The Cha-Cha Babes Series Part 1

The piercing sound of the phone startled Celia Ewing awake.
With a feeling of dread, she fumbled for her cell on the night table.
“Celia.” A female voice squeaked like a trapped mouse.
“Marcy? What’s going on?” Celia propped herself up on an elbow
and checked the clock on her nightstand. It was nearly 3:00 a.m.
“Um, big problem here. I need help.” Marcy’s voice sounded
squished.
Celia heard a wheezing intake of breath, and a guttural outtake.
“Marcy, honey, should I call 911?”
“No, no. Please. Just get over here. Just … but …” Then a hissing
sound. “Not home.”
Celia rubbed her half-closed eyes, then blinked them wide open.
“Where are you?”
“Get Deb. Come to Melvin’s office. Door lock … broken …
something blocking.” Marcy started her sentences like a fully inflated
balloon, slowly diminishing till the air rushed out in a big whoosh.
“Both … push door. Can’t get up.”
“Should I get help? A security guard? I don’t think …”
“No help, damn it! No outsiders. Don’t think! Get here pronto.”
Celia heard a loud grunt before Marcy hung up.
What in the world had Marcy gotten herself into, Celia wondered.
This wasn’t her beloved, vivacious friend’s first call for help,
but Marcy had never sounded this dire. Celia speed-dialed their
friend Deb, jumped up, and switched on the light above her queen sized
bed. No answer from Deb, who suffered from full-blown rheumatoid
arthritis and took sleeping pills every night. Deb and Marcy
were the only good friends she’d made in Boca Pelicano Palms,
Florida, the fifty-five-and-over retirement community where she’d
moved two years ago. The longest street was Pelican Way, which they
all lived on.


Struggling to organize her thoughts, Celia put on jeans and
an oversized T-shirt. If the urgency in Marcy’s voice hadn’t terrified
her, she would have laughed. Some of Marcy’s past antics had
caused eyes to roll among a small cluster of gossipy neighbors who
had nothing better to do with their time than judge what people
wore or said. She first met Marcy Worthmire and Deb Castor at a
cha-cha dance lesson. They’d connected from the get-go, and what
Celia loved most was their honesty and lack of pretense. Although
their three personalities ran the spectrum from conventional to
ornery to sexpot, her new friends had her back and she theirs.
When her husband, Gabe, had died three years ago, she had
felt grief but also a rush of freedom that she’d rarely ever experienced.
The village of Boca Pelicano Palms sat in the middle of the
town of Boca Pelicano in Florida. The Sunshine State seemed to
offer Celia a new life, but she soon realized she didn’t fit in. But
three months after arriving, she met Marcy and Deb. They became
her village, her tribe, her family. She’d do anything for them, especially
since they had saved her life. She didn’t want to think about
that near catastrophe now.

The piercing sound of the phone startled Celia Ewing awake.
With a feeling of dread, she fumbled for her cell on the night table.
“Celia.” A female voice squeaked like a trapped mouse.
“Marcy? What’s going on?” Celia propped herself up on an elbow
and checked the clock on her nightstand. It was nearly 3:00 a.m.
“Um, big problem here. I need help.” Marcy’s voice sounded
squished.
Celia heard a wheezing intake of breath, and a guttural outtake.
“Marcy, honey, should I call 911?”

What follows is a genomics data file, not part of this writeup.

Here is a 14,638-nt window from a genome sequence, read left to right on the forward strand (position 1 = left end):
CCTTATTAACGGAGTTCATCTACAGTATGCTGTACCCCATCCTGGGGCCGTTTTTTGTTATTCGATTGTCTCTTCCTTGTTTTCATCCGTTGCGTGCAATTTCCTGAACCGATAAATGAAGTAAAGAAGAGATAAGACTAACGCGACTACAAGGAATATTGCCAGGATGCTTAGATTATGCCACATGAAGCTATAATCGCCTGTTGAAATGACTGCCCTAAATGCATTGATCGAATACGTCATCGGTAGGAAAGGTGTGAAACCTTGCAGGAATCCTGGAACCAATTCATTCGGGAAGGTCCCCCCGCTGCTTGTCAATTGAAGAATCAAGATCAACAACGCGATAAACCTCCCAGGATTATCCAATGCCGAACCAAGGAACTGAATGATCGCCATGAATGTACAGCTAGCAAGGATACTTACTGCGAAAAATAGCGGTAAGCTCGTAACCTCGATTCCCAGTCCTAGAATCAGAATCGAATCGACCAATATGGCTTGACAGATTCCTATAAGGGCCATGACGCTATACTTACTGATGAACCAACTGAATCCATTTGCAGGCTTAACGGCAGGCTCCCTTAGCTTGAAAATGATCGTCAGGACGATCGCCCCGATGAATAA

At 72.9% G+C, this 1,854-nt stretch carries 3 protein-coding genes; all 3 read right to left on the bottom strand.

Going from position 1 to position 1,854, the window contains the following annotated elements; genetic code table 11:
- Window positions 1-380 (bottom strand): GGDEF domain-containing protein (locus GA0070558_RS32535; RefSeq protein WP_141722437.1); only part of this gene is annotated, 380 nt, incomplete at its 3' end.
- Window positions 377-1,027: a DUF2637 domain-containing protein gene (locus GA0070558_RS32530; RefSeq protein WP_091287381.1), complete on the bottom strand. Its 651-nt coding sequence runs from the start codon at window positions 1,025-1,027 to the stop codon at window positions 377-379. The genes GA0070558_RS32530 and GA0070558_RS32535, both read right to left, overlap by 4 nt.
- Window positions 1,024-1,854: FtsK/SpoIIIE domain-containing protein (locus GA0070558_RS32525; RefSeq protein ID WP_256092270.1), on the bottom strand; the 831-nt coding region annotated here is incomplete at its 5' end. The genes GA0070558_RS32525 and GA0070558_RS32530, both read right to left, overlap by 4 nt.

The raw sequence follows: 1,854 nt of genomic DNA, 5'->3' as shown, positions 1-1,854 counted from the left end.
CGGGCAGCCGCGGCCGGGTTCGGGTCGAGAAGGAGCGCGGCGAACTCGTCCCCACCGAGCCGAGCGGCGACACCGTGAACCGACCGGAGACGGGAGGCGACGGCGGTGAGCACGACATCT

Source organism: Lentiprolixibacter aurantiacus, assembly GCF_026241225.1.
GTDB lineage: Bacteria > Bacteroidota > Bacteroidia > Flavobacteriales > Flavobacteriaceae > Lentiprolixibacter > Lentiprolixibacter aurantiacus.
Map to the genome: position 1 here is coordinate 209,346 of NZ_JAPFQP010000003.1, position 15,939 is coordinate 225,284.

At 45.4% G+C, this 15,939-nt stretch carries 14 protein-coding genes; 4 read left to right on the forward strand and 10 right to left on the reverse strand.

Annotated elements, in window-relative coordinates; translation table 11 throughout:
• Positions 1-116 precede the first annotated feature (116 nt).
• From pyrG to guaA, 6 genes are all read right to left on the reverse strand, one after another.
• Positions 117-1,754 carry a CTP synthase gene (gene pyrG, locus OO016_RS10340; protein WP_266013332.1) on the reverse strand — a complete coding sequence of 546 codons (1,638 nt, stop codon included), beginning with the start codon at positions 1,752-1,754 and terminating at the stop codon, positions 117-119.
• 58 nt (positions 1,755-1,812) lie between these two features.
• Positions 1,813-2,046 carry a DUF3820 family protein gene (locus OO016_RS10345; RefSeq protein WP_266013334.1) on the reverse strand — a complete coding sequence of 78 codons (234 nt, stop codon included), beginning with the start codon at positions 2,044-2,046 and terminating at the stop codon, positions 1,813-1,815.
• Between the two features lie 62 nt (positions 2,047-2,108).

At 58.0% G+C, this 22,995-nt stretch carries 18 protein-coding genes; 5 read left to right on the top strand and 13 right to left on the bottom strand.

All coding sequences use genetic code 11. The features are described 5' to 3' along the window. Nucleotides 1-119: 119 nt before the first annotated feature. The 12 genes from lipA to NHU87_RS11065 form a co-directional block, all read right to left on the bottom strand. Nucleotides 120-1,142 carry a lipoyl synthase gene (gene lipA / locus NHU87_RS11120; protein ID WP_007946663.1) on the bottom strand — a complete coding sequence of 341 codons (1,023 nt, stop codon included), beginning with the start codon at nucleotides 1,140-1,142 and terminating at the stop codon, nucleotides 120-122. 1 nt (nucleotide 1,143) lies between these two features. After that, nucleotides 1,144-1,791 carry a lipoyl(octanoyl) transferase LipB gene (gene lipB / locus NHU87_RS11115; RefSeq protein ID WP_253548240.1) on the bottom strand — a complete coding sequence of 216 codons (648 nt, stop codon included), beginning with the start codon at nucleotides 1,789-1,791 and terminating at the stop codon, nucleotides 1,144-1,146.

“No, no. Please. Just get over here. Just … but …” Then a hissing
sound. “Not home.”
Celia rubbed her half-closed eyes, then blinked them wide open.
“Where are you?”
“Get Deb. Come to Melvin’s office. Door lock … broken …
something blocking.” Marcy started her sentences like a fully inflated
balloon, slowly diminishing till the air rushed out in a big whoosh.
“Both … push door. Can’t get up.”
“Should I get help? A security guard? I don’t think …”
“No help, damn it! No outsiders. Don’t think! Get here pronto.”
Celia heard a loud grunt before Marcy hung up.
What in the world had Marcy gotten herself into, Celia wondered.
This wasn’t her beloved, vivacious friend’s first call for help,
but Marcy had never sounded this dire. Celia speed-dialed their
friend Deb, jumped up, and switched on the light above her queen sized
bed. No answer from Deb, who suffered from full-blown rheumatoid
arthritis and took sleeping pills every night. Deb and Marcy
were the only good friends she’d made in Boca Pelicano Palms,
Florida, the fifty-five-and-over retirement community where she’d
moved two years ago. The longest street was Pelican Way, which they
all lived on.
Struggling to organize her thoughts, Celia put on jeans and
an oversized T-shirt. If the urgency in Marcy’s voice hadn’t terrified
her, she would have laughed. Some of Marcy’s past antics had
caused eyes to roll among a small cluster of gossipy neighbors who
had nothing better to do with their time than judge what people
wore or said. She first met Marcy Worthmire and Deb Castor at a
cha-cha dance lesson. They’d connected from the get-go, and what
Celia loved most was their honesty and lack of pretense. Although
their three personalities ran the spectrum from conventional to
ornery to sexpot, her new friends had her back and she theirs.
When her husband, Gabe, had died three years ago, she had
felt grief but also a rush of freedom that she’d rarely ever experienced.
The village of Boca Pelicano Palms sat in the middle of the
town of Boca Pelicano in Florida. The Sunshine State seemed to
offer Celia a new life, but she soon realized she didn’t fit in. But
three months after arriving, she met Marcy and Deb. They became
her village, her tribe, her family. She’d do anything for them, especially
since they had saved her life. She didn’t want to think about
that near catastrophe now.

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